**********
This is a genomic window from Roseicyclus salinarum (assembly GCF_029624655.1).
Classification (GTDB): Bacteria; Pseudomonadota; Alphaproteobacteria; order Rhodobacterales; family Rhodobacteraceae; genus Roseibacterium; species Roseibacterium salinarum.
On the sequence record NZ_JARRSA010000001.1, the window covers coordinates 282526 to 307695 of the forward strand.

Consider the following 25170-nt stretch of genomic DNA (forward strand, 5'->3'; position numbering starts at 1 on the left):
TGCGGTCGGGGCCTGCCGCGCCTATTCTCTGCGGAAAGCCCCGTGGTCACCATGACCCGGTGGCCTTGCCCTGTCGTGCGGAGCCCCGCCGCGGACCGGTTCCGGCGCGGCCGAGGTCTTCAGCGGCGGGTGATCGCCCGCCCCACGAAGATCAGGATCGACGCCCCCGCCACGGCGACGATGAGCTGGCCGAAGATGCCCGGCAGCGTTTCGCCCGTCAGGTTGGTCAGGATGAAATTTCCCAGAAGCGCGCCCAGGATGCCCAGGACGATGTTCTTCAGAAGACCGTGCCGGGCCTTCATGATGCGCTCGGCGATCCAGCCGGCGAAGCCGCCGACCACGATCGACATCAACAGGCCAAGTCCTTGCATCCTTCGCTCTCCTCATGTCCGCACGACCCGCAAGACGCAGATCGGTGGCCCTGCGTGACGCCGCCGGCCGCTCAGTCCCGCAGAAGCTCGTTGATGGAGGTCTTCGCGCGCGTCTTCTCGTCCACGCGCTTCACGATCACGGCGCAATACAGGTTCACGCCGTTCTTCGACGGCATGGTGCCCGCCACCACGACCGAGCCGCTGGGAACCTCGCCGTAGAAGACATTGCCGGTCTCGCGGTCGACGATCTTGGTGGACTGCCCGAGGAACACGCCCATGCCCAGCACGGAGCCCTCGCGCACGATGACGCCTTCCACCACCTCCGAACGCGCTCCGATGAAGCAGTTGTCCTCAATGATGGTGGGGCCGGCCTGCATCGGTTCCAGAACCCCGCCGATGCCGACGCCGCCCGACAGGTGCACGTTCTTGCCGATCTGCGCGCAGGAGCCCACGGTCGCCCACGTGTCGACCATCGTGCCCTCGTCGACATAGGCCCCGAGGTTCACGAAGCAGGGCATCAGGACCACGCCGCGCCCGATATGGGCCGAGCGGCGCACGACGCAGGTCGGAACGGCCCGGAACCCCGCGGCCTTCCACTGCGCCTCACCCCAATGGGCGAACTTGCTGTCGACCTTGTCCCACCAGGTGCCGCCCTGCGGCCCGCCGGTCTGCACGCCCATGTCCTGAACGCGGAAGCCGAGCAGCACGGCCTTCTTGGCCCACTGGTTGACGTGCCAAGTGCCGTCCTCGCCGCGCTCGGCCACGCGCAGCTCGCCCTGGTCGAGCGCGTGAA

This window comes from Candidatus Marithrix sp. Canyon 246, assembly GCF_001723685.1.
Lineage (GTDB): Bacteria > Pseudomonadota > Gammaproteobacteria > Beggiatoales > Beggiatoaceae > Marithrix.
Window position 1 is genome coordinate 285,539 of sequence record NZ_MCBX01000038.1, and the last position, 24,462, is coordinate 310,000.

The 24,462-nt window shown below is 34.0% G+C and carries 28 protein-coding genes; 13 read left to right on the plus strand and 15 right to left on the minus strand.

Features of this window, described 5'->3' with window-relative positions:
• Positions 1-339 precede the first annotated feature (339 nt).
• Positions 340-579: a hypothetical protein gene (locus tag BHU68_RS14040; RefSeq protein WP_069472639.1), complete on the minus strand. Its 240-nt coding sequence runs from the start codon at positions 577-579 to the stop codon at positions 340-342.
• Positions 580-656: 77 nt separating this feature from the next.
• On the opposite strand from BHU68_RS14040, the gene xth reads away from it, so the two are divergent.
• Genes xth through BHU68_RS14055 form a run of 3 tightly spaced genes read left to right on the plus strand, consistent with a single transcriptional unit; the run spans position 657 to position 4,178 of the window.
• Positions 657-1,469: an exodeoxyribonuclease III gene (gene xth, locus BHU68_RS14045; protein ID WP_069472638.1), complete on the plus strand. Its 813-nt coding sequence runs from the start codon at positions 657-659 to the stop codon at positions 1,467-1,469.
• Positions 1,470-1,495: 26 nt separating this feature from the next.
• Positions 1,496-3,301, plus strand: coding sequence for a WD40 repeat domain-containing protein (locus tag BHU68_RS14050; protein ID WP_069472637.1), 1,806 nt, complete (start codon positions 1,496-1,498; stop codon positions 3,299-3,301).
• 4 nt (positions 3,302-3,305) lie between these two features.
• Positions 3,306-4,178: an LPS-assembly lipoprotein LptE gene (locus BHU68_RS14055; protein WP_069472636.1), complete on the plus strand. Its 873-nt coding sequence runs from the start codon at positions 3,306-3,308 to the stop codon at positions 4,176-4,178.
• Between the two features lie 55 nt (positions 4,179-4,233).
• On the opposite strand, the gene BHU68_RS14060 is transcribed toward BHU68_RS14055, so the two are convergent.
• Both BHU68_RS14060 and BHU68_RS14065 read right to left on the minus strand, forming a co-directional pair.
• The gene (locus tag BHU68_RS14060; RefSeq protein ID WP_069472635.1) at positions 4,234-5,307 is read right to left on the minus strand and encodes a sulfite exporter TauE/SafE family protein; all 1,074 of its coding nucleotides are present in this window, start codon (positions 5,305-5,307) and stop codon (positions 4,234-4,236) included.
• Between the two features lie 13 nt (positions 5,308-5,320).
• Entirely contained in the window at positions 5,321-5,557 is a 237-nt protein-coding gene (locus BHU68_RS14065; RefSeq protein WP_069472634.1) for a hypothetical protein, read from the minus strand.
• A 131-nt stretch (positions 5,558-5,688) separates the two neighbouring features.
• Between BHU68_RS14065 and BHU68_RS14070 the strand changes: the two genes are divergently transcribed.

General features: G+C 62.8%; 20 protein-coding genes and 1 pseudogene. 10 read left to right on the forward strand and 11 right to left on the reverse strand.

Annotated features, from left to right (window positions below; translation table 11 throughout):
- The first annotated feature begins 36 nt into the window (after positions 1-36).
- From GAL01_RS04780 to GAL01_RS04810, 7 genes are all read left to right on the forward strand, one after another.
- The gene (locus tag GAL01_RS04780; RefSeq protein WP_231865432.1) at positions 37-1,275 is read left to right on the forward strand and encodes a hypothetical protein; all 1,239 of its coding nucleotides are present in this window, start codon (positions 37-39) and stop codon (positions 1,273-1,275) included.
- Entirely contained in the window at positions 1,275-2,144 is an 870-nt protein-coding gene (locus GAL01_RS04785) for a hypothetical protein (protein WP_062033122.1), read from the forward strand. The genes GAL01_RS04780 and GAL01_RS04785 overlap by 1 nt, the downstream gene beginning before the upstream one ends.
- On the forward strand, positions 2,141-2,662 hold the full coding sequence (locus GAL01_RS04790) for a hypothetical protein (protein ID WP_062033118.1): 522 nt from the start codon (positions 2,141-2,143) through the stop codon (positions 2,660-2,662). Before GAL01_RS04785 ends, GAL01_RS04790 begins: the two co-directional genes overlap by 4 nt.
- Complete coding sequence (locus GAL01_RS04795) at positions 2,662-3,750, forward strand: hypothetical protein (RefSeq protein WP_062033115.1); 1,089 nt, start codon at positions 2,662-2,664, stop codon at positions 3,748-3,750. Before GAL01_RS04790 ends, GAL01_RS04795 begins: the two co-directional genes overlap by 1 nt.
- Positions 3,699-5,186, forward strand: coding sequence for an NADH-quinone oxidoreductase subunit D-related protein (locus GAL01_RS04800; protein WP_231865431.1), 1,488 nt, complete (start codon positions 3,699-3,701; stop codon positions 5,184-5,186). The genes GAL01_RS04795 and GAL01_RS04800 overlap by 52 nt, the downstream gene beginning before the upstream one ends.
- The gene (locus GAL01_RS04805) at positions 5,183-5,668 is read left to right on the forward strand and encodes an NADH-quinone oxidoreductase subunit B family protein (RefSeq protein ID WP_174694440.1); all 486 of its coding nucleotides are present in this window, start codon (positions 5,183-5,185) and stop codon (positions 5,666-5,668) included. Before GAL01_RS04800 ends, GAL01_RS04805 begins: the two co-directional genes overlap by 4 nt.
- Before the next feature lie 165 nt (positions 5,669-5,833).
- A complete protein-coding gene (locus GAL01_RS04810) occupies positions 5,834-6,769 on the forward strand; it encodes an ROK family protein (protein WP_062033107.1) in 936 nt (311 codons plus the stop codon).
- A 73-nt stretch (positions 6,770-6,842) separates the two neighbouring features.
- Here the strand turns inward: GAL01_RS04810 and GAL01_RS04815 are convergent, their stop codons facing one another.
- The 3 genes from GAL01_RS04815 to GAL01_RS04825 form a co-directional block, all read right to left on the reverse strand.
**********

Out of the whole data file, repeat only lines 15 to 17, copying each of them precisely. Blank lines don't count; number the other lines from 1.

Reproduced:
• Genes xth through BHU68_RS14055 form a run of 3 tightly spaced genes read left to right on the plus strand, consistent with a single transcriptional unit; the run spans position 657 to position 4,178 of the window.
• Positions 657-1,469: an exodeoxyribonuclease III gene (gene xth, locus BHU68_RS14045; protein ID WP_069472638.1), complete on the plus strand. Its 813-nt coding sequence runs from the start codon at positions 657-659 to the stop codon at positions 1,467-1,469.
• Positions 1,470-1,495: 26 nt separating this feature from the next.